Bluefin tuna, known for their keen vision and selective feeding habits, are often described as lure and line shy. This means that the choice of lure—its size, color, and movement—is crucial. If the lure doesn't closely mimic the tuna's natural prey in size and appearance, the chances of attracting a bite significantly decrease. The choice of lure color and size should reflect the type of baitfish that bluefin are feeding on in the area. For example, a lure resembling a local herring or mackerel in waters where these are the primary prey will likely be more successful.

Seth's insights into the optimal weight range of lures (100-150 grams) for bluefin tuna are invaluable. This weight range allows for the necessary casting distance and sinking behavior while being substantial enough to attract larger fish. Furthermore, the way these lures are rigged plays a critical role in hook-up ratios. Proper rigging ensures that the lure behaves naturally in the water and that the hooks are positioned for effective penetration when a tuna strikes.

When it comes to hooks, the strength and durability are non-negotiable due to the size and power of bluefin tuna. Seth's preferred hooks and rigging methods likely involve heavy-duty, corrosion-resistant hooks that can withstand the immense force of a bluefin strike and fight. He might recommend specific hook sizes and types, depending on the fishing conditions and the size of the fish targeted. Additionally, the orientation of the hooks on the stickbait is a nuanced aspect that can significantly impact the success rate. Correctly positioned hooks minimize the chances of a fish throwing the hook during the fight and maximize the likelihood of a secure hook-set.

In summary, successful bluefin tuna fishing with sinking stickbaits involves a deep understanding of the fish's behavior, careful selection of lures in terms of size, color, and weight, and meticulous attention to rigging techniques and hook choice. Seth's expertise in these areas provides invaluable guidance for anglers aiming to enhance their bluefin tuna fishing skills.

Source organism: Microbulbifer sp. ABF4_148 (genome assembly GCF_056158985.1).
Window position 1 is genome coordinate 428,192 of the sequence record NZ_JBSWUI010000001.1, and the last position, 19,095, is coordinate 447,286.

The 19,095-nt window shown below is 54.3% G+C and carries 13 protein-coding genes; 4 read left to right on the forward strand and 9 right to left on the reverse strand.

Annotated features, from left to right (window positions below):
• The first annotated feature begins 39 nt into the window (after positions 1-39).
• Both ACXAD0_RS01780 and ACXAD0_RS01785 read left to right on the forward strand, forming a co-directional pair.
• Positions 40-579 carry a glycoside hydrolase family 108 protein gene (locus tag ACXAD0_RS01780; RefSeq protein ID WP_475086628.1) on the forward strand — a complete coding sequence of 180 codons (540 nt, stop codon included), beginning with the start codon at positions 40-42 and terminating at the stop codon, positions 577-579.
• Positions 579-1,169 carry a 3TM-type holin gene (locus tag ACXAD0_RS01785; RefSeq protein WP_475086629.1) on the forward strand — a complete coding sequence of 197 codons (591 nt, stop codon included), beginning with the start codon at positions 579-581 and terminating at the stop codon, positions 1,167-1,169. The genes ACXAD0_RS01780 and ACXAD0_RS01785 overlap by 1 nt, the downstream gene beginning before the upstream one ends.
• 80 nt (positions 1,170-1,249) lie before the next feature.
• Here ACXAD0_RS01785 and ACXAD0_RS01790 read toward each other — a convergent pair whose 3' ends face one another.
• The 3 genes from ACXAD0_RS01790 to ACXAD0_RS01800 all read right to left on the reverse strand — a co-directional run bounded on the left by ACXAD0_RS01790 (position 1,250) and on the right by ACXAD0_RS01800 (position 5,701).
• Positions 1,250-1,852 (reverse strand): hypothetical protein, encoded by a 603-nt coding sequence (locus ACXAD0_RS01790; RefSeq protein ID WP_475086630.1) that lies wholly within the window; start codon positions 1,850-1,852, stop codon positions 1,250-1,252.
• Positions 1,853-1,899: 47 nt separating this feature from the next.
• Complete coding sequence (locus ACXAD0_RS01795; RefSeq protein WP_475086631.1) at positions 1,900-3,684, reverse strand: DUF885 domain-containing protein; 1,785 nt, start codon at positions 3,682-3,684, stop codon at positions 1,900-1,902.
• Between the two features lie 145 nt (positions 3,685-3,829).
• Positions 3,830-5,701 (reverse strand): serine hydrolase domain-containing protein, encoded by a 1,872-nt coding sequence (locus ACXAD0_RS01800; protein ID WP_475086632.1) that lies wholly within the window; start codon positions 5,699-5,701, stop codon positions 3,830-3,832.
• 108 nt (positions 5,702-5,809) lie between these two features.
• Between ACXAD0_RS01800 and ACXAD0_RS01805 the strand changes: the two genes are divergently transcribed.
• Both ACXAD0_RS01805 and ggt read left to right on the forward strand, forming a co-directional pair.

Key Takeaways Frome This Video

The key takeaway from this video is the importance of precision in all aspects of your fishing. Your lure presentations need to be as natural as possible. Your boat positioning should enable you to cast your lure in a way that the bluefin would naturally eat it. If anything is off, you won't get a bite.

Learn all these intricate details to become a more knowledgeable fisherman. Simple things like knowing when to cast to the school and how the birds are behaving can make all the difference.

Seth will also share which lures he finds most successful, what to look for in lure build quality, rods, reels, line, leader systems, must-have tools, and much more in this Sinking Stickbaits for Bluefin Tuna video.

The best fishermen in the world make it look easy. Take advantage of what Seth Hartwick is sharing. Accelerate your learning curve, go out there as a more informed angler, and bring more fish to the boat. The universal skills in this fishing video will help you become a better fisherman.

Why are sinking stickbaits effective for bluefin tuna fishing?

Sinking stickbaits avoid interference from birds and allow for long-distance casting with precision. They also sink quickly, keeping them out of reach from diving birds.

What advice does Seth Hartwick provide?

Seth emphasizes the importance of precision, from lure presentation to boat positioning. He shares insights on the best lures, how to rig them, and the behavior of birds during fishing.

Why is it important for the lure to resemble what the tuna are feeding on?

Bluefin tuna are very discerning and lure shy. If your lure doesn't match what they're feeding on, the chances of getting a bite are reduced.

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Seth Hartwick

Seth Hartwick is a topwater fishing enthusiast, traveling worldwide to catch GTs and Tuna using big poppers and stickbaits. He values the natural state of the ocean and far off reefs, and has made over 83 overseas trips. Seth has shared adventures with his dad and works as a journeyman lineman for a power company in SE Michigan.